This month, I find myself in the position of having my first ever author interview coming out. I have been fortunate enough to be in conversation with the lovely Rue Sparks and she will be sharing a review of Thrive and an interview with yours truly later this month. This is very exciting. But I’m not here to talk about the excitement with you. I’m here to talk about the panic.
Panic? Why would I be panicking about this lovely turn of events? What about answering thoughtful questions from a wonderful human being who wants to help showcase my work could possibly make me feel anything other than privileged and excited?
Rue is delightful.
The interview questions were considered and gave me space to talk about things that are important to me.
But then came the request for a headshot to accompany the interview.
I live a strange, dichotomous experience when it comes to how I look. Going about my day to day life, I generally feel entirely comfortable in my own skin. I generally consider myself wholly average on most counts but I am fortunate to have many, many people in my life who manage to make me feel beautiful. This is a great gift. It enables me to move through the world with a fairly stable degree of confidence.
Right up until I catch sight of myself in a mirror or see a photograph of myself.
It is incredibly jarring to feel comfortable – even beautiful – only to have those feelings brutally contradicted by your perception of your physical appearance. It feels absurd. Like it should be a logical impossibility. But still, I will so often put on an outfit that I love and feel great in, only to find that when I later see photos of myself, or even catch sight of my reflection, in that outfit, my brain will question “Is that what I look like?” and firmly decide “I’m not beautiful at all.”
So when I was asked for a headshot, I panicked.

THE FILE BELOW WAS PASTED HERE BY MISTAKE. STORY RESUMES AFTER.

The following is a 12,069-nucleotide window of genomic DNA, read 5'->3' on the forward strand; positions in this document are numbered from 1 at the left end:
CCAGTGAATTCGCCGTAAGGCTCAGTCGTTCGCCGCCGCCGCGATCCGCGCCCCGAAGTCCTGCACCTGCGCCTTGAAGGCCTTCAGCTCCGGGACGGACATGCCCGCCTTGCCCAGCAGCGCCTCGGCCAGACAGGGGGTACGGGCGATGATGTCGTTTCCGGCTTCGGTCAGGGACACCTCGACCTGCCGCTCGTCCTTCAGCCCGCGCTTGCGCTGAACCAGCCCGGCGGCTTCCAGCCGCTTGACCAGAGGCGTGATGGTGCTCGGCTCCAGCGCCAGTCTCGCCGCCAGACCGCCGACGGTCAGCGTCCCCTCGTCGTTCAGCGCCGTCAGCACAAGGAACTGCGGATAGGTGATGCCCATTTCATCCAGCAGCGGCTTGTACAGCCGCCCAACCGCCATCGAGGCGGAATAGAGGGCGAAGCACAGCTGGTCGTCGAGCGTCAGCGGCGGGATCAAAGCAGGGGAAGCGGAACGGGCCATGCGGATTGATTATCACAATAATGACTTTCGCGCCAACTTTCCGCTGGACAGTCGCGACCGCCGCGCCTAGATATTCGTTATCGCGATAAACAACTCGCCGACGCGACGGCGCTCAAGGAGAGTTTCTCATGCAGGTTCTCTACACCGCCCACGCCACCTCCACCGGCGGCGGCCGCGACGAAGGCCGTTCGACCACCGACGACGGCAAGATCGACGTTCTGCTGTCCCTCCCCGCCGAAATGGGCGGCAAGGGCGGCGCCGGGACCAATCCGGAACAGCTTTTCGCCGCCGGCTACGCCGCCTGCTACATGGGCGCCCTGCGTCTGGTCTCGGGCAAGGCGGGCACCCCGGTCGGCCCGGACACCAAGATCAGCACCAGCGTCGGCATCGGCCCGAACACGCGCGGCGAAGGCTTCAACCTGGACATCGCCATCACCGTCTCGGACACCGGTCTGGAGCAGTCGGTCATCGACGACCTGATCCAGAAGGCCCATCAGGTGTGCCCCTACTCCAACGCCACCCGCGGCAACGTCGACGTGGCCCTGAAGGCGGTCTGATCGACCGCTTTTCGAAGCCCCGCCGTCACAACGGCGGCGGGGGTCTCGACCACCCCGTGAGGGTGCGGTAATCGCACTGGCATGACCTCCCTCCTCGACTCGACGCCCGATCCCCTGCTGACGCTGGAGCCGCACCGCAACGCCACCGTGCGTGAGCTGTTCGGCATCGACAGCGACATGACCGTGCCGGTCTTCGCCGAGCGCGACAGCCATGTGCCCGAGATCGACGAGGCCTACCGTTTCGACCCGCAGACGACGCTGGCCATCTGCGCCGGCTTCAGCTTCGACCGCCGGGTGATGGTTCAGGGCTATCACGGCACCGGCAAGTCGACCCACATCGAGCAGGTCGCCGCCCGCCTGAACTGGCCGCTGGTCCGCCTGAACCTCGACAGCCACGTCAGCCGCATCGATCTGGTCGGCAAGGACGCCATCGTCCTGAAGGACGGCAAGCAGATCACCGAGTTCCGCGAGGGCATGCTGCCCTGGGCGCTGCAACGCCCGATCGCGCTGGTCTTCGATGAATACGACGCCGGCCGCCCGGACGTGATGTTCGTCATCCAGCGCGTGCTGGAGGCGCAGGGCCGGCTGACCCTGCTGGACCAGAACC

One of the things I have always wanted to do as a writer is create and reveal beauty. To craft fantastical, imaginative beauty and to reveal the beauty in the most mundane things. So I panicked, because I did not want my un-beautiful face to accompany words that I hoped would bring beauty into the world.
At this precise moment in time, I feel less attractive than I can ever recall feeling before. The last 18 months have seen my body go through unexpected pain, restrictions and traumas, and my physical self has been notably changed by it. I am still trying to reconnect with my body – easier said than done right now (thanks, Covid!) – and as a result, all of the more recent photos of myself make me incredibly uncomfortable. So I trawled back through my photos, feeling steadily less beautiful. The only ones I found that I even vaguely liked were low res, highly filtered selfies from Snapchat and Instagram. “I know!” I thought, “Our wedding photos! I like how I look in those.” Seven years old, sure, but they still look like me. So off I want to our wedding photos, sure that this was the answer. As I flicked through the literally thousands of photos of the most joyful day of my life, I could have cried. Again and again, photos that I had remembered loving and thinking myself beautiful in seemed to only scream out the flaws that I was suddenly hyper aware of.
It speaks to the state of my mind at the moment that this happened quite so dramatically. The things that normally send me into a spiral are usually to do with something I’ve said that I’m worried will be misconstrued, how I can tell a loved one that I really don’t feel like meeting up/going out/talking, or something I’ve forgotten to do that will, of course, cause the end of the world. It is very, very, very rare that I will spiral because of my appearance.
And I really got stuck in it. The draft email to Rue with the line “Headshot attached” sat on my desktop for 48 hours whilst I slowly spiralled into doubt and shame and sadness.
I have always been a great believer in that wonderful Roald Dahl quote:
“If you have good thoughts they will shine out of your face like sunbeams and you will always look lovely.”The Twits, Roald Dahl
So why didn’t I look lovely? I just couldn’t see that loveliness in myself anymore.
The end to this spiral came in a highly unexpected form. It came from a review that fellow indie author, Dreena Collins, left for my book:
‘Thrive is a beautiful, unique, quirky, yet accessible collection of thoughts, stories and poems, headed with simple black sketches. Eden describes it as: ‘an imperfect collection of imperfect words which are meant to, in some small way, imperfectly express all the (im)perfection of life.’ Each piece seems to flow into the next; I read it in one sitting.